Fellowship: A Mess Worth Making

Our church has another seminar scheduled a few Sundays from now. This will be our fifth seminar, the first two were about parenting and the last two were about marriage. We asked for feedback and ideas after last year’s seminar and one of the suggestions was to talk about fellowship

Fellowship is an easily misunderstood and often misused word. For many folks it means food, probably in a basement with a tiled floor (or industrial carpet) with all sorts of casseroles and bitter coffee. Our seminar does include food, and dinner is in a basement, but the food is not potlucked. As for the basement, well, it is actually fellowship hallish, but we do what we can. 

All four of the pastors at our church will speak for one session, then we’ll have a group Q&A as the final session. Our four elders are very different in personality, but united in theology and vision. It should make for a fantastic day together. 

I’m planning to talk about tough cases, how to set expectations and how to behave in order to do our part to reach those expectations. 

If you live in the area and have February 17th free, the seminar is also free, but we’d love to know you’re coming for sake of snacks, childcare, and dinner. Take a look at the Facebook event page, or if you’re a FB hater, leave a comment here and I’ll forward your interest to the appropriate planners.   

The Telos of Jealousy

The Headmaster at our school recently wrote about Raising…and Being the Cool Kids. Here are a couple key paragraphs:

All of Paul’s ministry had a telos of jealousy. He was working hard (as a Jew!) to make Jews jealous of the glorious blessings the Gentiles were enjoying….and there were plenty of blessings to go around! All the Jews needed to do was repent and embrace their Savior, and they would share those glorious riches with their Gentile brothers. It would then complete the salvation of the full number of the elect, and usher in the end of the age.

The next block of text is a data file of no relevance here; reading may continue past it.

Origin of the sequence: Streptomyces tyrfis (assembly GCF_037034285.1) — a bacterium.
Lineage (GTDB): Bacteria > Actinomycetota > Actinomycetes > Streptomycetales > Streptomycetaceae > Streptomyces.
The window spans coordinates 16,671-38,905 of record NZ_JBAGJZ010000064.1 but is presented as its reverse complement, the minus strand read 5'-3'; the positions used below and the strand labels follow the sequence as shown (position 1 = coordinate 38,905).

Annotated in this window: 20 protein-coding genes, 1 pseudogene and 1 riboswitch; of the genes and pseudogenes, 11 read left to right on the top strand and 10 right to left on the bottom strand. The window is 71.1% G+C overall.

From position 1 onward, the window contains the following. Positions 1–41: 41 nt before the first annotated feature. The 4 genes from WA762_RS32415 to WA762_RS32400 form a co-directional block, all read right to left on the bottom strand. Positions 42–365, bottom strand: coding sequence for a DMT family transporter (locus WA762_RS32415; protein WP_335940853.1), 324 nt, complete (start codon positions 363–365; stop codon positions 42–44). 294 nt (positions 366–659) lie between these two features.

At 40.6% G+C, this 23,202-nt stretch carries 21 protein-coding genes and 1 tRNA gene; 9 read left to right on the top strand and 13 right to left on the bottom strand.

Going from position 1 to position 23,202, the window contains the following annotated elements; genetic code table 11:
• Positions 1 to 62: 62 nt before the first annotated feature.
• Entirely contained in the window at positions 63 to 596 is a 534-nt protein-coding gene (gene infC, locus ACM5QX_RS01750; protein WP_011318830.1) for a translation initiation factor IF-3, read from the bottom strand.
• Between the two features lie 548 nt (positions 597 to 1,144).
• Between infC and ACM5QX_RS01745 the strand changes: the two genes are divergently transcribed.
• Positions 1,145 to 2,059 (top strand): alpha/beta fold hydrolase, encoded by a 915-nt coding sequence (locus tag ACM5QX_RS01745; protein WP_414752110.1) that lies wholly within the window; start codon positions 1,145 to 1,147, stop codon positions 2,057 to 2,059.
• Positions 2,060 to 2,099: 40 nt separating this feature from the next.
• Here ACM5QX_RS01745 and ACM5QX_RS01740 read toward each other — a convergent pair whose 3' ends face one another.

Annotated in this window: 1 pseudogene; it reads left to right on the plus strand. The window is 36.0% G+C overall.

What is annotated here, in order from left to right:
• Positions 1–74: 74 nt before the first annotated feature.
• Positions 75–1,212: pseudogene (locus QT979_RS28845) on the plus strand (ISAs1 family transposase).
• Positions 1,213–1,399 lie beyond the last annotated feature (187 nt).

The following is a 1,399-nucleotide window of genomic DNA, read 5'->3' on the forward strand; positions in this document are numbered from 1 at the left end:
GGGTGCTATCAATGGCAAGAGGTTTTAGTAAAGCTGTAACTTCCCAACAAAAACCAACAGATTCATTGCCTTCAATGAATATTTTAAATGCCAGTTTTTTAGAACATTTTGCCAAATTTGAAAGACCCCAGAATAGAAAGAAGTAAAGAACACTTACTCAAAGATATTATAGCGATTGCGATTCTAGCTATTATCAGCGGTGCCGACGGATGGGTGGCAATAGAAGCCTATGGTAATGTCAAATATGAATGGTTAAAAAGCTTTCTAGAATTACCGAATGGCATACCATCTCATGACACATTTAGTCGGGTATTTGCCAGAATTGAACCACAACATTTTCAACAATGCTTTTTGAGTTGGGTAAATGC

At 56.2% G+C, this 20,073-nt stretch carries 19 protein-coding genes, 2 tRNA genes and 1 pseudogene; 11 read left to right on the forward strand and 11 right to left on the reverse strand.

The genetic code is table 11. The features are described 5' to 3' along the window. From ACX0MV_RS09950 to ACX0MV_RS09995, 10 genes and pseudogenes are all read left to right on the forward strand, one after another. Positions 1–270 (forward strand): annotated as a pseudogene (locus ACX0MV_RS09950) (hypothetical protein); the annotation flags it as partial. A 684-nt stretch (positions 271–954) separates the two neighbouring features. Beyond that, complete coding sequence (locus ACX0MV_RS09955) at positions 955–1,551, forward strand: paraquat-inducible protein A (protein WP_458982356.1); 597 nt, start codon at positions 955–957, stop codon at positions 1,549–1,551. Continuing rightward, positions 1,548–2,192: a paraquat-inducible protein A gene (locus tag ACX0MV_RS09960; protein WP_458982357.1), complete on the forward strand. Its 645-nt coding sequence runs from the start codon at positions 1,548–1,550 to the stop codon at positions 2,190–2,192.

Likewise, I make no apologies when I say that we wish to provoke the world around us to jealousy. We want them to want what we have, because what we have been given in Christ is absolutely glorious. We didn’t manufacture it, and we don’t deserve it.

This is part of our project at The Kuyperian Dispensationalist. Recognizing and rejoicing in our #blessed position in Christ has been a theme here at tohu va bohu, too. It’s more than a hashtag, it’s a worldview about the true and ultimate “riches for the world” (Romans 11:12).

Breaking the Vicious Cycle

3 of 5 stars to by Breaking the Vicious Cycle: Intestinal Health Through Diet by Elaine Gottschall

I LOVE ALL THE CARBS IN THE WHOLE WORLD

I also have had (or have) some GERD and general gut problems, though not as extreme as the cases of Crohn’s and Celiac Disease that Gottschall addresses. 

So…that makes the Specific Carbohydrate Diet interesting, and/or frightening (#cauliflowerpizzaisnotrealpizza). Ha. I’m very glad I finally read the book, but I’m not sure if or when I’ll be implementing the diet.

Losing as a weapon

First, this ought to be a great encouragement to the church:

“Losing does not disturb us; it does not unsettle our faith. This is something the Church generally does really well. Speaking frankly, we frequently lose successfully far more often than we succeed successfully. Losing is our secret weapon” (Same Sex Mirage, pp. 258-259).

Second, this was written by a postmillennialist, but doesn’t it do a much better job of explaining how a dispensational premillennialist can be optimistic about the progress of the gospel and the “success” of the church while still thinking the world is going to hell?

The Last Battle

4 of 5 stars to The Last Battle by C. S. Lewis

There is one page in this book that is the worst. The rest of it creates the right kind of longing to fight, and if necessary die, for Aslan. There is a better home where we belong.


2010:

Alright, again, I enjoyed the fiction. What is this world coming to?

Also, I choked up a couple times especially near the end.